The driving force for the region’s popular uprisings is economic concerns, including unemployment and a low standard of living. Addressing these issues will require a dynamic private sector that will generate new job growth. To achieve the aspirations of the youth, it is essential to help develop stronger, more sustainable business, which depends on creating an environment where the private sector can flourish.

Implementing corporate governance is one important step in this direction – it will help companies attract investment, instill shareholder confidence, and improve productivity, and will also help rehabilitate the reputation of the business community in an environment where the private sector’s reputation is under attack. Corrupt crony capitalists associated with the ruling regimes in Tunisia, Egypt and elsewhere have given the private sector and free markets a bad name.

Standing against corruption and demonstrating a commitment to corporate governance, transparency, and disclosure of conflicts of interest is an important way for businesses to generate trust and regain credibility that may have been lost.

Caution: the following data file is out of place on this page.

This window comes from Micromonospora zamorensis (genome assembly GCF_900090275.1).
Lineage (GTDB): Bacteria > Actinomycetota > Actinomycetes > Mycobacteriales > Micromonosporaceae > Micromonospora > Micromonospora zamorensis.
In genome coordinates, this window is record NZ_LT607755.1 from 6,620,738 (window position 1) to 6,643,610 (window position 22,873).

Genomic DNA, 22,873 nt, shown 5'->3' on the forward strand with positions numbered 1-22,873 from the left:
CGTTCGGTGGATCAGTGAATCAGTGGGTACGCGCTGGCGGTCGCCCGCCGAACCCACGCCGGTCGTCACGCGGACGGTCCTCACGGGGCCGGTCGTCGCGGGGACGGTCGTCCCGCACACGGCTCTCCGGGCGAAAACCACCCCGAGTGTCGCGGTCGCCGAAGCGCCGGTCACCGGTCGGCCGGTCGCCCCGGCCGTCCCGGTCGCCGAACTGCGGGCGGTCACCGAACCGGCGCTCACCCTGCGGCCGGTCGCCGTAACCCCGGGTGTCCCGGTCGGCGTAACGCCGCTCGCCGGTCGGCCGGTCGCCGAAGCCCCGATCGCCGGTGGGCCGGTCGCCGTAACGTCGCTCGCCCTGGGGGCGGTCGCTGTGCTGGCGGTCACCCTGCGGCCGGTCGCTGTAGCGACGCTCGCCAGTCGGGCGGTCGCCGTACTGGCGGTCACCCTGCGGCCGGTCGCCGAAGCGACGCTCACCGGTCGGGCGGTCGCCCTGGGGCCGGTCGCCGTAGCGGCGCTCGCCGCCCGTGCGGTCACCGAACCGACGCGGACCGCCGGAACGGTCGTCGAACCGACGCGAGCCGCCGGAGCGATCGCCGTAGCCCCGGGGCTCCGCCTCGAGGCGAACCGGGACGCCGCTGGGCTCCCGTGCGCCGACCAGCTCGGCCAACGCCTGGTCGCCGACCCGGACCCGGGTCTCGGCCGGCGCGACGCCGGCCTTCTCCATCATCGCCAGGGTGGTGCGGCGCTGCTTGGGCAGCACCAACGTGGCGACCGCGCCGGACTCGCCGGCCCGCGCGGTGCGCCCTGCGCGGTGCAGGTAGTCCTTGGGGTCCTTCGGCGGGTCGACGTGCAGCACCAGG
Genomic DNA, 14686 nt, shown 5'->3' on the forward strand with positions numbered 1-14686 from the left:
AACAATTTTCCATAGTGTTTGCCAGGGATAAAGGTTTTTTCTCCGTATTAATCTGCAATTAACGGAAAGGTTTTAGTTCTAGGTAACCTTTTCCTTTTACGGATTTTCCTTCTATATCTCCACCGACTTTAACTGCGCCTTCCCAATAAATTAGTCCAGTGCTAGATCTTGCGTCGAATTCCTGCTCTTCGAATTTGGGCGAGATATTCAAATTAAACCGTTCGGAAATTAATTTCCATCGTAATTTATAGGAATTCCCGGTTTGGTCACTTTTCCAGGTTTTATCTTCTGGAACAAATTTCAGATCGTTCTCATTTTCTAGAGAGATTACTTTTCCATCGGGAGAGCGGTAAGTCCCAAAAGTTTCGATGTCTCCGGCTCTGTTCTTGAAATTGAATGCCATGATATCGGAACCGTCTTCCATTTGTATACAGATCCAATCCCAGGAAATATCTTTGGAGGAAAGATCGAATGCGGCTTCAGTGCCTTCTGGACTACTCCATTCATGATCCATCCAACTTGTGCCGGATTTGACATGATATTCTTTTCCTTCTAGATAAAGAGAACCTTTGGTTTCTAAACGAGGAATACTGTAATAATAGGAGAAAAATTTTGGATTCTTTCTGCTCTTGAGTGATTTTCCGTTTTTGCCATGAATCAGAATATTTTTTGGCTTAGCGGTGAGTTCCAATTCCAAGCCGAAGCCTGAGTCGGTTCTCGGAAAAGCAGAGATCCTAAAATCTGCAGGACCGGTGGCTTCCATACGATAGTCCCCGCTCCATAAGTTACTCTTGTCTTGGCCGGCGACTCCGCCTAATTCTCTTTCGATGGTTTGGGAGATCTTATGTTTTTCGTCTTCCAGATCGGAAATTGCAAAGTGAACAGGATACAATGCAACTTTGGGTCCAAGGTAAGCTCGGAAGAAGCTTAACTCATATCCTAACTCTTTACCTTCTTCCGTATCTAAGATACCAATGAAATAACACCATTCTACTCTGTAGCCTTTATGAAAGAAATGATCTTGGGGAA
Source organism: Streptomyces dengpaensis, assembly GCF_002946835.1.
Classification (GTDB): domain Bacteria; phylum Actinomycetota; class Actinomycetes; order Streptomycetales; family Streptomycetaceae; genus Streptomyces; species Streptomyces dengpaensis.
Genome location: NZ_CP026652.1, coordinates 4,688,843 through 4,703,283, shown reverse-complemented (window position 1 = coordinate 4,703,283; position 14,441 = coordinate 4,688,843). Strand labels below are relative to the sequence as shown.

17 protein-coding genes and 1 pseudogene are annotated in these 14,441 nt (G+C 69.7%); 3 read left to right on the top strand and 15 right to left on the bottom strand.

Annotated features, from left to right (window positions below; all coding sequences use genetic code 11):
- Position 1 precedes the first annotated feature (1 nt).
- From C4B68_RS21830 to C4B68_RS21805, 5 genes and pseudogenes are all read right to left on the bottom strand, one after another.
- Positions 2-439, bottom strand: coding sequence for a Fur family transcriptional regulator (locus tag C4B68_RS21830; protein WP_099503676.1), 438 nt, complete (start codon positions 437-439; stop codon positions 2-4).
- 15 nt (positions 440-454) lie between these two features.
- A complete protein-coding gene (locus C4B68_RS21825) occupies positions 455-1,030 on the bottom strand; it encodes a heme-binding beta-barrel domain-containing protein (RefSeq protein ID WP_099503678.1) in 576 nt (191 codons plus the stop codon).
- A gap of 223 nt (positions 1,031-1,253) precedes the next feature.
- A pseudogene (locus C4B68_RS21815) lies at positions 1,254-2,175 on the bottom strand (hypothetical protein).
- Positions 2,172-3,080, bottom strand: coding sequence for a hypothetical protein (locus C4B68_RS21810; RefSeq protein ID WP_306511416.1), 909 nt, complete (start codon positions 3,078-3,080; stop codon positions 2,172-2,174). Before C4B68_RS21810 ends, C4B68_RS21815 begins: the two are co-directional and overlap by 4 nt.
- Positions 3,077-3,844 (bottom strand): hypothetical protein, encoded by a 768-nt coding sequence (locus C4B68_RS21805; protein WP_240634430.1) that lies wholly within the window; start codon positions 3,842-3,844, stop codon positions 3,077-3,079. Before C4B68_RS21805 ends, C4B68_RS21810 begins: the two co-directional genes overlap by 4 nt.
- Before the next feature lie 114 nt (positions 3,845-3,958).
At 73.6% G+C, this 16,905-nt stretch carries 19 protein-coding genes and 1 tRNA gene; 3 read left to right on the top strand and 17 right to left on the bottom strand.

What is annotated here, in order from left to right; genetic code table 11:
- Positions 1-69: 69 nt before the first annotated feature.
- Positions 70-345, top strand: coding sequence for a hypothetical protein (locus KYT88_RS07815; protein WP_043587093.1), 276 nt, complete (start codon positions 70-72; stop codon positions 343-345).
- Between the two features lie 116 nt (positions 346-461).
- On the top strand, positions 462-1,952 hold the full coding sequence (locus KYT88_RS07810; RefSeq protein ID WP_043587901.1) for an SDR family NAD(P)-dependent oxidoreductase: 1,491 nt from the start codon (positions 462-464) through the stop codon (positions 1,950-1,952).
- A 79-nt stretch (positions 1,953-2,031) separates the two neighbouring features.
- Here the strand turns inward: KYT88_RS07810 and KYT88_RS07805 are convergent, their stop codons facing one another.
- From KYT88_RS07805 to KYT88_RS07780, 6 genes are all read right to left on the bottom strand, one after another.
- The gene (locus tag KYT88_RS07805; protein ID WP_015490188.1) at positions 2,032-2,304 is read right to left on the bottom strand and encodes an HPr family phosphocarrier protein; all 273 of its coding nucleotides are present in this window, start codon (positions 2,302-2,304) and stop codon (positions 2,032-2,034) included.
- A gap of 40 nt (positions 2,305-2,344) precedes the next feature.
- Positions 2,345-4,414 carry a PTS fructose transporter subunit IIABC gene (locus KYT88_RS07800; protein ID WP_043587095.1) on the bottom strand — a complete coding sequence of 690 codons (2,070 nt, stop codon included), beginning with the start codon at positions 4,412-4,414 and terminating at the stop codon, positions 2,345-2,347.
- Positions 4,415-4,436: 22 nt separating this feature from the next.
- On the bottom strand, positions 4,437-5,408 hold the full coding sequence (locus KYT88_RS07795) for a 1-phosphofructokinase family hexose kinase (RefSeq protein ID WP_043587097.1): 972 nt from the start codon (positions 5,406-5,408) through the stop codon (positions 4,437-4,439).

Lofty democratic ideals will not motivate all business owners, but there are concrete benefits that corporate governance helps realize. CIPE and GCGF talked with companies around the region in order to gather success stories of how and why they made governance changes and what positive impact it had. The resulting guidebook presents real-world, practical examples that show how companies in the region overcame barriers and improved their governance practices in ways that benefited performance and growth.

The guide is intended to serve a real-world purpose: To provide assistance and motivation to directors, senior managers, regulators, and others as they try to improve existing corporate governance practices.

As governments increasingly look to the private sector to stimulate economic growth, the business community has a unique part to play in promoting values of accountability, fairness, and responsibility. This new role will help to advance democratic institutions and strengthen business ethics to the benefit of the public sector, the private sector, and society at large.